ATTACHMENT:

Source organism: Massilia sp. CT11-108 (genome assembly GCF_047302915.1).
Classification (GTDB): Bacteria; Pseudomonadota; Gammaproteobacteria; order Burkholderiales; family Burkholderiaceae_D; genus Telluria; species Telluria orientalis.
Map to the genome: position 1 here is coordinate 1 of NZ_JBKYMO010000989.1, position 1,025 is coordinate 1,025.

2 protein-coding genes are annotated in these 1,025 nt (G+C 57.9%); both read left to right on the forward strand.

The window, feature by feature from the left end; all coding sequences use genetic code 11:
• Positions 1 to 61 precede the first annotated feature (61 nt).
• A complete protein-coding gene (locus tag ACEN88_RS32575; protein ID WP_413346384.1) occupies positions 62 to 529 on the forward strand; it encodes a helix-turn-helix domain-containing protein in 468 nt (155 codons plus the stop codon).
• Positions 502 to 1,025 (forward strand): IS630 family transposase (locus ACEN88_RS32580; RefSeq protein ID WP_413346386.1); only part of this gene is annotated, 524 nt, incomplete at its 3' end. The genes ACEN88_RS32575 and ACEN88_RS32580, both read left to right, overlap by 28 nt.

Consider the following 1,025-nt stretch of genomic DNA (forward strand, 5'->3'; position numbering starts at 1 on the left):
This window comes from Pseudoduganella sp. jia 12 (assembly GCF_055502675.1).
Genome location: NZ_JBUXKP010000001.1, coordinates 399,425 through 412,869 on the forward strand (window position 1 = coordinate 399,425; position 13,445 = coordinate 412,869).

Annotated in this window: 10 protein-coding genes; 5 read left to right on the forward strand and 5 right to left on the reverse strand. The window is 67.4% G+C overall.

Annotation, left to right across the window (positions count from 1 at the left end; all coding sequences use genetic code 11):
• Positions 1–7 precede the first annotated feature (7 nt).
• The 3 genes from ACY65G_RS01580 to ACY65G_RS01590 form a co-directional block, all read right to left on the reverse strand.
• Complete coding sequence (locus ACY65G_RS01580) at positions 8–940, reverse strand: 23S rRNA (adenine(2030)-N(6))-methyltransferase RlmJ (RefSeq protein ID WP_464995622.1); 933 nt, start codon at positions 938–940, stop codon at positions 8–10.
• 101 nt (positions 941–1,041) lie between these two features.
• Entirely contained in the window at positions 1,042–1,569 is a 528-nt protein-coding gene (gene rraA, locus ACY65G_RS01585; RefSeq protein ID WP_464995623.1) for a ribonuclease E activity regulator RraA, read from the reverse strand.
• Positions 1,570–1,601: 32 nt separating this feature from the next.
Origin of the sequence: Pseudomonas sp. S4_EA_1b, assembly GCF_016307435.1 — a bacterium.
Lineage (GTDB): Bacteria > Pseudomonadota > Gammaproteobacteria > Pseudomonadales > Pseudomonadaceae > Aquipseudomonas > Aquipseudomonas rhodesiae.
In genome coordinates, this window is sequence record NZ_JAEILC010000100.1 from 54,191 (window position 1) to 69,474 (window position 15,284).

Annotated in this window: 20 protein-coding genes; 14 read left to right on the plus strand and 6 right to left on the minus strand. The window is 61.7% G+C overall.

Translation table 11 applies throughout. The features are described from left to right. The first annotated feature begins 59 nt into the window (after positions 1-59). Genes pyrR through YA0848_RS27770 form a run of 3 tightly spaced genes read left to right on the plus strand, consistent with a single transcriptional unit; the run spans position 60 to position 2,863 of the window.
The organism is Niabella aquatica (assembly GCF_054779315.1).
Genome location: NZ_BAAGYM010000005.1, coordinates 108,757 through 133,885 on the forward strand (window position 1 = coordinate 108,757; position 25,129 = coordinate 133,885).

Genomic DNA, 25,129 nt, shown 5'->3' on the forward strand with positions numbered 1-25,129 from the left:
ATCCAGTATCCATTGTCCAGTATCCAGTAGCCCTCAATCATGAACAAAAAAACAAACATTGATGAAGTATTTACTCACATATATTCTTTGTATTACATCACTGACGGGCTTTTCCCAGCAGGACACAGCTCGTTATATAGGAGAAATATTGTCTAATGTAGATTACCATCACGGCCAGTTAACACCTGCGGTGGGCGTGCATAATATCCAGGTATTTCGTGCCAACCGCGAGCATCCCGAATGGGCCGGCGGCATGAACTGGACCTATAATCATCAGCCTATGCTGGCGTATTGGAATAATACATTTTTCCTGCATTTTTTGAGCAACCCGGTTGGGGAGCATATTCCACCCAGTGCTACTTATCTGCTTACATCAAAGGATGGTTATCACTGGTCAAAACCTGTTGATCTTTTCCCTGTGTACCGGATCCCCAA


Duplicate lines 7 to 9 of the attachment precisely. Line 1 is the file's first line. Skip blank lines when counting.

• A complete protein-coding gene (locus tag ACEN88_RS32575; protein ID WP_413346384.1) occupies positions 62 to 529 on the forward strand; it encodes a helix-turn-helix domain-containing protein in 468 nt (155 codons plus the stop codon).
• Positions 502 to 1,025 (forward strand): IS630 family transposase (locus ACEN88_RS32580; RefSeq protein ID WP_413346386.1); only part of this gene is annotated, 524 nt, incomplete at its 3' end. The genes ACEN88_RS32575 and ACEN88_RS32580, both read left to right, overlap by 28 nt.

Consider the following 1,025-nt stretch of genomic DNA (forward strand, 5'->3'; position numbering starts at 1 on the left):